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Borno State government health officials warned to take immediate measures to stop outbreak of measles

11 September 2023
Reading time: 3 minutes

Displaced women have raised the alarm about an outbreak of measles in camps around Maiduguri and have called on health authorities to help contain the disease.

Some internally displaced persons (IDPs) have called on the Borno State government to take whatever measures necessary to stop an outbreak of measles – that has already infected at least eight children in Maiduguri – from spreading.

Women, especially nursing mothers, have asked health authorities to act immediately to contain the disease.
They have asked that adequate health facilities be made available to fast track effective service delivery and proper medical treatment.
Ya Maryam, a displaced woman from the Fariya camp, told RNI that her baby was among the children who had been infected.

“My child has been sick for five days. I thought my baby had a fever but was not too worried because babies get fevers every now and then. But, when I took my child to the clinic, a healthcare worker confirmed that my child had measles.”
Ya Maryam said although no deaths had been recorded in the camp, she believed the government needed to do whatever was necessary to stop the outbreak from spreading.

Adama Algoni, a displaced woman from Madinatu camp, said that her 10-year-old daughter was among the eight children who were infected.

“My young daughter fell sick almost a month ago. I have been using traditional medicine and herbal remedies for 15 days to try to help her recover but she is still ill. I need help from government health authorities so that I can save her life.”

Bintu Bukar Imam, the coordinator of the Integrated Management of Childhood Illness (IMCI) in Borno State, said measles was a childhood infection caused by a virus that could spread easily.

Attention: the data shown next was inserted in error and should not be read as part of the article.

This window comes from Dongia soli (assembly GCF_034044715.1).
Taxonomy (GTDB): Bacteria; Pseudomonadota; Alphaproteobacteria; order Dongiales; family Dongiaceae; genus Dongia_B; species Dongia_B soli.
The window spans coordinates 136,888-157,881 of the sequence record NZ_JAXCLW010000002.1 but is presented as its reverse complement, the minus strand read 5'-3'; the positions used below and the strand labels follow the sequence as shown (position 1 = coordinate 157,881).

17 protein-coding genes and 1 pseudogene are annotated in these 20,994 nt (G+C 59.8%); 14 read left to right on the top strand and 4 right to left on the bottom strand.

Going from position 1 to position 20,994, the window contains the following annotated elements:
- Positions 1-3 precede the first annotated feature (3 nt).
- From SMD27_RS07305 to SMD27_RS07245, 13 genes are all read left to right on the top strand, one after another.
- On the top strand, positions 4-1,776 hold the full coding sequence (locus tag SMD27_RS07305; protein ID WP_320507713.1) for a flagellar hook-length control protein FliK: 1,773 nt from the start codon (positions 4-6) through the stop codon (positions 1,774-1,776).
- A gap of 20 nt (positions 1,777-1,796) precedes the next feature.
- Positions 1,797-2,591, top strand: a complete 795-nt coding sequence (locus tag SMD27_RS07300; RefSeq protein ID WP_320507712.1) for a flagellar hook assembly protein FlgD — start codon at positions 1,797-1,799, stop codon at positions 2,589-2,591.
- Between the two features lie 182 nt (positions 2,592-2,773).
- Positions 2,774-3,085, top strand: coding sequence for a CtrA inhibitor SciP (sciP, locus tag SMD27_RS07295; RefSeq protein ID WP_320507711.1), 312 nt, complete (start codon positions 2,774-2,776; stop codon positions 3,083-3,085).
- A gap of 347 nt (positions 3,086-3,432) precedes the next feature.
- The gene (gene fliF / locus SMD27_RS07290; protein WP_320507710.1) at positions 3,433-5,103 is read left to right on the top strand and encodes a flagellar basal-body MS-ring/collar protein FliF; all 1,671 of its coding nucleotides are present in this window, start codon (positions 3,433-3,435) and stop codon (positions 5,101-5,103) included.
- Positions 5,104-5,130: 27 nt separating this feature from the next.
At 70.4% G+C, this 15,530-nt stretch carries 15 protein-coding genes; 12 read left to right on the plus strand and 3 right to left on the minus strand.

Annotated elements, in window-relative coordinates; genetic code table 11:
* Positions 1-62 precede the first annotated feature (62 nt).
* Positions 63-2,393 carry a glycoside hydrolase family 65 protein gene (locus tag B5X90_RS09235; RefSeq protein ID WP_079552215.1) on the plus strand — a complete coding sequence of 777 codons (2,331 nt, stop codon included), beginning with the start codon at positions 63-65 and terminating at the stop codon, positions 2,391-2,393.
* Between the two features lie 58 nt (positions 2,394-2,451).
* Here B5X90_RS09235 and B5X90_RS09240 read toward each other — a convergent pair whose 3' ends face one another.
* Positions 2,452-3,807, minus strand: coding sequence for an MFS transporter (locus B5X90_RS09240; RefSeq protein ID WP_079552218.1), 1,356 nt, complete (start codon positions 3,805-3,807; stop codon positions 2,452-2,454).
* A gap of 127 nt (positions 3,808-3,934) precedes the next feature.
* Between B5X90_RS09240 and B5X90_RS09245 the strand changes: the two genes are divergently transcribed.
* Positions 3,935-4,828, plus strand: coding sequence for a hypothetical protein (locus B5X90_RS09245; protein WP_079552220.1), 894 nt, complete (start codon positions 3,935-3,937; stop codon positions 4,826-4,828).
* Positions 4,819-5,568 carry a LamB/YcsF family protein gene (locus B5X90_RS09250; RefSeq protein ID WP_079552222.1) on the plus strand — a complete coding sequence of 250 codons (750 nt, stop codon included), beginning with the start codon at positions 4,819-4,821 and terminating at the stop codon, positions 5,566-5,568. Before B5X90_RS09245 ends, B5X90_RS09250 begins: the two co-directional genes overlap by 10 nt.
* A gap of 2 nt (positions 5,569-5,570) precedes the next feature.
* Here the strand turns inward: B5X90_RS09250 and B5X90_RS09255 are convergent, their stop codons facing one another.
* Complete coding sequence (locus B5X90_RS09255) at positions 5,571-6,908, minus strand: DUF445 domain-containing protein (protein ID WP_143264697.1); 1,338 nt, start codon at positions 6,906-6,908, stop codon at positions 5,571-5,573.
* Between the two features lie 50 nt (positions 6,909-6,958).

“It can be serious and even fatal for small children. Measles causes a red, blotchy rash that usually appears first on the face and behind the ears, then spreads downwards to the chest and back and finally to the feet.”

She said the signs and symptoms appeared around 10 to 14 days after exposure to the virus. These included fever, dry cough, runny nose, sore throat, inflamed eyes, also known as conjunctivitis, as well as a skin rash made up of large, flat blotches that often flow into one another.

She said the infection occurred in stages over two to three weeks.
Bintu told RNI that the Borno State government had trained health practitioners in various clinics and hospitals across the state on how to handle an outbreak of measles within communities. The training concluded on August 4.

“Although, the state government has already put in place preventive measures by immunising children every nine months, it is imperative for health authorities to focus on this highly contagious disease. There have been confirmed measles cases in some communities and IDP camps, such as Shuwari, Fariya and Madinatu.”
She urged the parents, particularly women, not to rely on herbal remedies or traditional medicines.

“It is advisable for them to take their children to clinics or hospitals for proper medical treatment and they should also take their children to the nearest health facility for measles immunisation,” she said.

The Centers for Disease Control and Prevention said measles was one of the most contagious of all infectious diseases; up to nine out of 10 susceptible people with close contact to a measles patient would develop measles. The virus is transmitted by direct contact with infectious droplets or by airborne spread when an infected person breathes, coughs or sneezes.


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